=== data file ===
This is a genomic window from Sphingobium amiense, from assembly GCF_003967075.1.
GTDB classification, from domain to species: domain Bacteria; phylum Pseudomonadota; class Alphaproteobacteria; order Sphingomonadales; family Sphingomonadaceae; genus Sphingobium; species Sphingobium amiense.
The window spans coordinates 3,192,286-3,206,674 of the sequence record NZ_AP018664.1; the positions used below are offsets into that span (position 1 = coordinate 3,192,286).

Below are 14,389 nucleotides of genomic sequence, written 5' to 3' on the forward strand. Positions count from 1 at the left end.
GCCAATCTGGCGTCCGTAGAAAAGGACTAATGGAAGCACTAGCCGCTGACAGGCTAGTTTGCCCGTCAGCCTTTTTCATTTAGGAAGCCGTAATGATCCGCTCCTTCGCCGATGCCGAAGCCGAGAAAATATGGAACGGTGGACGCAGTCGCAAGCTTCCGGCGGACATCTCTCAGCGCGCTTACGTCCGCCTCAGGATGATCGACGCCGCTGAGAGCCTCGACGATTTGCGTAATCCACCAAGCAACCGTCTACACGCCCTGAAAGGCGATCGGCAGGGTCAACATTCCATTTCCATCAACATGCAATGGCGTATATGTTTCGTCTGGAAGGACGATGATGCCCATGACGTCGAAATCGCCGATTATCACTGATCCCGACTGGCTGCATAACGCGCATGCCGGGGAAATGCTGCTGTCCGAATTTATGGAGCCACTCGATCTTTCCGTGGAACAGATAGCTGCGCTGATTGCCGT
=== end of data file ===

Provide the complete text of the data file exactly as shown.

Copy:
This is a genomic window from Sphingobium amiense, from assembly GCF_003967075.1.
GTDB classification, from domain to species: domain Bacteria; phylum Pseudomonadota; class Alphaproteobacteria; order Sphingomonadales; family Sphingomonadaceae; genus Sphingobium; species Sphingobium amiense.
The window spans coordinates 3,192,286-3,206,674 of the sequence record NZ_AP018664.1; the positions used below are offsets into that span (position 1 = coordinate 3,192,286).

Below are 14,389 nucleotides of genomic sequence, written 5' to 3' on the forward strand. Positions count from 1 at the left end.
GCCAATCTGGCGTCCGTAGAAAAGGACTAATGGAAGCACTAGCCGCTGACAGGCTAGTTTGCCCGTCAGCCTTTTTCATTTAGGAAGCCGTAATGATCCGCTCCTTCGCCGATGCCGAAGCCGAGAAAATATGGAACGGTGGACGCAGTCGCAAGCTTCCGGCGGACATCTCTCAGCGCGCTTACGTCCGCCTCAGGATGATCGACGCCGCTGAGAGCCTCGACGATTTGCGTAATCCACCAAGCAACCGTCTACACGCCCTGAAAGGCGATCGGCAGGGTCAACATTCCATTTCCATCAACATGCAATGGCGTATATGTTTCGTCTGGAAGGACGATGATGCCCATGACGTCGAAATCGCCGATTATCACTGATCCCGACTGGCTGCATAACGCGCATGCCGGGGAAATGCTGCTGTCCGAATTTATGGAGCCACTCGATCTTTCCGTGGAACAGATAGCTGCGCTGATTGCCGT